Flying car company Joby worth $6.6bn in latest 'blank cheque' float

Alan Tovey
·2 min read
Joby's 'flying car' will transport four people at speeds of up to 200mph
Joby's 'flying car' will transport four people at speeds of up to 200mph

A flying car maker is going public with a $6.6bn valuation in a deal with a company created by the founders of LinkedIn and Zynga.

California-based Joby Aviation is a leader in the fast-growing world of electrically powered vertical takeoff and landing (EVTOL) aircraft that could transform air transport.

Joby is combining with Reinvent Technology Partners, a special purpose acquisition company (Spac) created by entrepreneurs Reid Hoffman, who created LinkedIn, and Mark Pincus of videogame company Zynga fame.

Space are “blank cheque” companies that raise funds by listing on stock markets despite lacking commercial operations, with the proceeds used to acquire promising businesses and quickly get them on the market.

EVTOL is regarded as the next breakthrough in aviation, with potentially autonomously piloted small aircraft using ride-hailing and sharing technology to transport people at speeds of up to 200mph over distances of up to 150 miles.

Air taxis | Models in development
Air taxis | Models in development

Paul Sciarra, executive chairman, said: “By rethinking how air travel is delivered, we can open up new ways of moving around congested cities and under-served rural communities. Aerial ride-sharing will drive a generational shift in how we travel.”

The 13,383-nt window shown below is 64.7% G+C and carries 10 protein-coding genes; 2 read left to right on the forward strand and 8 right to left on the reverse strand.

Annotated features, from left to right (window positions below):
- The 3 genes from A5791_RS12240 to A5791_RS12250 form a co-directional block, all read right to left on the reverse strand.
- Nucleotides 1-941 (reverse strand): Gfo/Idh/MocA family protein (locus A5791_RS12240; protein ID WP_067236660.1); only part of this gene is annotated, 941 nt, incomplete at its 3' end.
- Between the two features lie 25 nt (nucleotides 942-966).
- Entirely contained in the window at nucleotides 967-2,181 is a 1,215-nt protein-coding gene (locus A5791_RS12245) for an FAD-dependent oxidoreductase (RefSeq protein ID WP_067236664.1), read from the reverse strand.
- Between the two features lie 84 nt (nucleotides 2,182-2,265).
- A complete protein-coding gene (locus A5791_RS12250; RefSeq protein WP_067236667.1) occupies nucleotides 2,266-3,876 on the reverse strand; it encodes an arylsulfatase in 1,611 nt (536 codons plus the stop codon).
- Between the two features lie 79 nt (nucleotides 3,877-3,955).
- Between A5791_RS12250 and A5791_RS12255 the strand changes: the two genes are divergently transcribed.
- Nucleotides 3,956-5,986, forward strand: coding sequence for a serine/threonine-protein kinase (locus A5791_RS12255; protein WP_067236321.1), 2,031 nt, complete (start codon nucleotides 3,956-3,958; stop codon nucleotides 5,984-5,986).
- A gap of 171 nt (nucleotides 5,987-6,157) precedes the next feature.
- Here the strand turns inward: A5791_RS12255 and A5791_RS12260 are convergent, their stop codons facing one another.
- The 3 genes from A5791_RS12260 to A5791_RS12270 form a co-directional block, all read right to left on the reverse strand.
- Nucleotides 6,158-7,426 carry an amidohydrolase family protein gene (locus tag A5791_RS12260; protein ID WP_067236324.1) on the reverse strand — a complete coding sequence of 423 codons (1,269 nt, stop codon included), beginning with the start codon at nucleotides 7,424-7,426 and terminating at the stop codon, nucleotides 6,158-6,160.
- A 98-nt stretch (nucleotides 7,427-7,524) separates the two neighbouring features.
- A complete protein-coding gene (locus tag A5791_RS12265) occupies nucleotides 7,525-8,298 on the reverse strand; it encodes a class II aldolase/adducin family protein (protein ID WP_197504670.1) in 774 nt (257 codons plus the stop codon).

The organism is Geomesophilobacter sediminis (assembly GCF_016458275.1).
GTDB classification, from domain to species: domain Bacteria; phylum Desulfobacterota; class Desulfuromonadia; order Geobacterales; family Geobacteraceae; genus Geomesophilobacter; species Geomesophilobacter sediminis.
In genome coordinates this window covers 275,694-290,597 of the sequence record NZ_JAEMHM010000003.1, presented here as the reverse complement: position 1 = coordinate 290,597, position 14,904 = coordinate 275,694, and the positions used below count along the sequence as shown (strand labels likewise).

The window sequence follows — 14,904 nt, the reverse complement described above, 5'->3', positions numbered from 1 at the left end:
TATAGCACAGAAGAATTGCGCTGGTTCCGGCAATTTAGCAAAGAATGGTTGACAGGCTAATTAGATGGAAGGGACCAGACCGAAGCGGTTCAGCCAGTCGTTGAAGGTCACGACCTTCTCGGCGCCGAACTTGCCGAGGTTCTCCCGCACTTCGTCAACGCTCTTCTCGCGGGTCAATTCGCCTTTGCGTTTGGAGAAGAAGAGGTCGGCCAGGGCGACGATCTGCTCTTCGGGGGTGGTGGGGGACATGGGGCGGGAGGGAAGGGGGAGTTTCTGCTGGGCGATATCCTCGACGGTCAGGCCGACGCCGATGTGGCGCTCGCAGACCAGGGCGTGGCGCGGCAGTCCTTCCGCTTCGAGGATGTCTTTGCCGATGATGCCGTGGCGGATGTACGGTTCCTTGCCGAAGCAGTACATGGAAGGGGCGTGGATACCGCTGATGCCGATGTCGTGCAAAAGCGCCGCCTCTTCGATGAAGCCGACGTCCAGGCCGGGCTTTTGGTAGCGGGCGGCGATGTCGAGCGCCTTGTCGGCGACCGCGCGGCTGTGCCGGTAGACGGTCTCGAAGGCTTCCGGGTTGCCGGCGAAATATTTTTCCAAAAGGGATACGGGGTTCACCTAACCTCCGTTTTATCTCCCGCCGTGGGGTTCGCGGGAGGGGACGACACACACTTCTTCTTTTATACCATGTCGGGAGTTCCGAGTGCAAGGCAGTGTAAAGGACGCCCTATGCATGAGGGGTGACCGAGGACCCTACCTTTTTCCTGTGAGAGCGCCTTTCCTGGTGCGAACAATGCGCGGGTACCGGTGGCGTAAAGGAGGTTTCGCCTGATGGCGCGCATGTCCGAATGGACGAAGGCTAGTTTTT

Joby is one of the most advanced companies in a sector that has attracted interest from heavyweights such as Airbus and Boeing.

Over the past decade, Joby has completed 1,000 test flights for its aircraft, which will have a pilot and carry four passengers.

The company says its emissions-free aircraft will “unlock the possibility to leapfrog sustainably over the gridlock”.

The deal will provide Joby with $1.6bn and includes a $910m fundraising supported by investors including Uber, BlackRock, Fidelity and Baillie Gifford.

The proceeds are expected to get Joby to commercial operations, including getting its aircraft certified by safety regulators and setting up factories to build them.

Last year Joby secured support from car maker Toyota, which is trying to transform itself into a “mobility business”, with the Japanese giant pumping in two thirds of a £450m fundraising.